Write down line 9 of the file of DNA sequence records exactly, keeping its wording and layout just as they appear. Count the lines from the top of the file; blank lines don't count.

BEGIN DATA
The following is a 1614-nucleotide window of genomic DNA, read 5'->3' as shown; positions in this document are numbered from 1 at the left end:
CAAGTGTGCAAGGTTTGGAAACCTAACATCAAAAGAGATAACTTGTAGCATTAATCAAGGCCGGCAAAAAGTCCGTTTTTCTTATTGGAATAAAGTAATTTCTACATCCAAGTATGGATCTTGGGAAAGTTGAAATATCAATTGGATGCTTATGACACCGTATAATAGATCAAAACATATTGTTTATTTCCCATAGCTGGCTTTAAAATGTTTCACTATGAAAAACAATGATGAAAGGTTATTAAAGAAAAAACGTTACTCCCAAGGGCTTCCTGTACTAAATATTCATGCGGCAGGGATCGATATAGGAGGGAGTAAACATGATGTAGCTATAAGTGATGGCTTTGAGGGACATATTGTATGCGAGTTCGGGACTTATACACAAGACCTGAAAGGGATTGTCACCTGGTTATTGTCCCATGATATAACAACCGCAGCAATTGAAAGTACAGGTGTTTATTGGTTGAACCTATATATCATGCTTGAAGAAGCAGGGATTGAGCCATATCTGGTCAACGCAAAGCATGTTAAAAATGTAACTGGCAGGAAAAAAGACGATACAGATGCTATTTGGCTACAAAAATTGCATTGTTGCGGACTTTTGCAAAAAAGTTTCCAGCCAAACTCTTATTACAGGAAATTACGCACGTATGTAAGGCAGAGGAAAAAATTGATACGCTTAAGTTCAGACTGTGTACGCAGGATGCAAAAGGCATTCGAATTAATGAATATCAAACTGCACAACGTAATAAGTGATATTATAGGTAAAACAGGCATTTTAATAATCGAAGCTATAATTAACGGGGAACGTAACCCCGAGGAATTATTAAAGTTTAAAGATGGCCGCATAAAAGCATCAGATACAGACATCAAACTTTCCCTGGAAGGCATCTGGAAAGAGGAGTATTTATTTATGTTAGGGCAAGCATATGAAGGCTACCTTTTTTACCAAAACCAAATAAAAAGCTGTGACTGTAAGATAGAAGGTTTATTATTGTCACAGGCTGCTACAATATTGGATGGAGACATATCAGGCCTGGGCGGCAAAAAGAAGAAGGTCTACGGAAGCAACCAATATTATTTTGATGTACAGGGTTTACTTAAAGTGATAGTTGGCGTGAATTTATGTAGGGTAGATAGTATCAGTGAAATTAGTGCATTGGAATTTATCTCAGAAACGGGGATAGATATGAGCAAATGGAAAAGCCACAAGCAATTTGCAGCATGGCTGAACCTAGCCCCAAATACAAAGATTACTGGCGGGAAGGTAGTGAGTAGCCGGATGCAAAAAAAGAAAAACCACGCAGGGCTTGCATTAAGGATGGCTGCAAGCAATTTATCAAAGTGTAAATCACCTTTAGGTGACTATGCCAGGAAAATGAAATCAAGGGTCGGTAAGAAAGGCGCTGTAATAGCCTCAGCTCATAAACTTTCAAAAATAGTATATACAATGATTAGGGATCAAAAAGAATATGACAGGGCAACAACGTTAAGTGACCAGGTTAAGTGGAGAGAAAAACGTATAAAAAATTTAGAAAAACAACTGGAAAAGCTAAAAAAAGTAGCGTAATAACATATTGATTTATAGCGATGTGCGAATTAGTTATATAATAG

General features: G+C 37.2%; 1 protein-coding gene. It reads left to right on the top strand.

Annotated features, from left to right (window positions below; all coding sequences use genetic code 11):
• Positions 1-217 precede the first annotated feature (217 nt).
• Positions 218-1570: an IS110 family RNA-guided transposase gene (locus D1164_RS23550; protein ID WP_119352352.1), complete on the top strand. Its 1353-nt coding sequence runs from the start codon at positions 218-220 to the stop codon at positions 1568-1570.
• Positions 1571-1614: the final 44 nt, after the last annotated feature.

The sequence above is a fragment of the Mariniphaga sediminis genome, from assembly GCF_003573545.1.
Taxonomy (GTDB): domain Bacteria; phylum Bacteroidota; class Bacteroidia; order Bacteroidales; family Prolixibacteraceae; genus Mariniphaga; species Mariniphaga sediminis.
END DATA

Taxonomy (GTDB): domain Bacteria; phylum Bacteroidota; class Bacteroidia; order Bacteroidales; family Prolixibacteraceae; genus Mariniphaga; species Mariniphaga sediminis.